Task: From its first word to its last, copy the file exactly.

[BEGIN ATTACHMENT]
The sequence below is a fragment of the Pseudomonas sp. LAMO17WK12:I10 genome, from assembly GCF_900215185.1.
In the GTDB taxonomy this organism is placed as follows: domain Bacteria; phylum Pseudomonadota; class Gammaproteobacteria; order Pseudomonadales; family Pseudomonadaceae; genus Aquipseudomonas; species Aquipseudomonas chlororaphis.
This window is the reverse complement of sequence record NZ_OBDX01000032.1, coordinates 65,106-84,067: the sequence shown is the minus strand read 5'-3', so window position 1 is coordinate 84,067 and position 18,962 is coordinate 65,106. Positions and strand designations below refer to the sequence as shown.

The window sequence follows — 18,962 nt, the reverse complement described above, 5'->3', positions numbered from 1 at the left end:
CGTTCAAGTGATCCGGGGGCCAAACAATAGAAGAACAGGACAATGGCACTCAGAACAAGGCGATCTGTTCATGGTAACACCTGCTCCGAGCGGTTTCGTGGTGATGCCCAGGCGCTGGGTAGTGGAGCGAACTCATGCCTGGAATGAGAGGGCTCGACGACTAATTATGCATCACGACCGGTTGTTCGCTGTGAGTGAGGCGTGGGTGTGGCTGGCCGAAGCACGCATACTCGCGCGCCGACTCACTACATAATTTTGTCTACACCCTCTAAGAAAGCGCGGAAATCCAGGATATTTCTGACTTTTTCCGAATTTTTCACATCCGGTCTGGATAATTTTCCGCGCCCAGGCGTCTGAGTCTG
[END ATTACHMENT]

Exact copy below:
The sequence below is a fragment of the Pseudomonas sp. LAMO17WK12:I10 genome, from assembly GCF_900215185.1.
In the GTDB taxonomy this organism is placed as follows: domain Bacteria; phylum Pseudomonadota; class Gammaproteobacteria; order Pseudomonadales; family Pseudomonadaceae; genus Aquipseudomonas; species Aquipseudomonas chlororaphis.
This window is the reverse complement of sequence record NZ_OBDX01000032.1, coordinates 65,106-84,067: the sequence shown is the minus strand read 5'-3', so window position 1 is coordinate 84,067 and position 18,962 is coordinate 65,106. Positions and strand designations below refer to the sequence as shown.

The window sequence follows — 18,962 nt, the reverse complement described above, 5'->3', positions numbered from 1 at the left end:
CGTTCAAGTGATCCGGGGGCCAAACAATAGAAGAACAGGACAATGGCACTCAGAACAAGGCGATCTGTTCATGGTAACACCTGCTCCGAGCGGTTTCGTGGTGATGCCCAGGCGCTGGGTAGTGGAGCGAACTCATGCCTGGAATGAGAGGGCTCGACGACTAATTATGCATCACGACCGGTTGTTCGCTGTGAGTGAGGCGTGGGTGTGGCTGGCCGAAGCACGCATACTCGCGCGCCGACTCACTACATAATTTTGTCTACACCCTCTAAGAAAGCGCGGAAATCCAGGATATTTCTGACTTTTTCCGAATTTTTCACATCCGGTCTGGATAATTTTCCGCGCCCAGGCGTCTGAGTCTG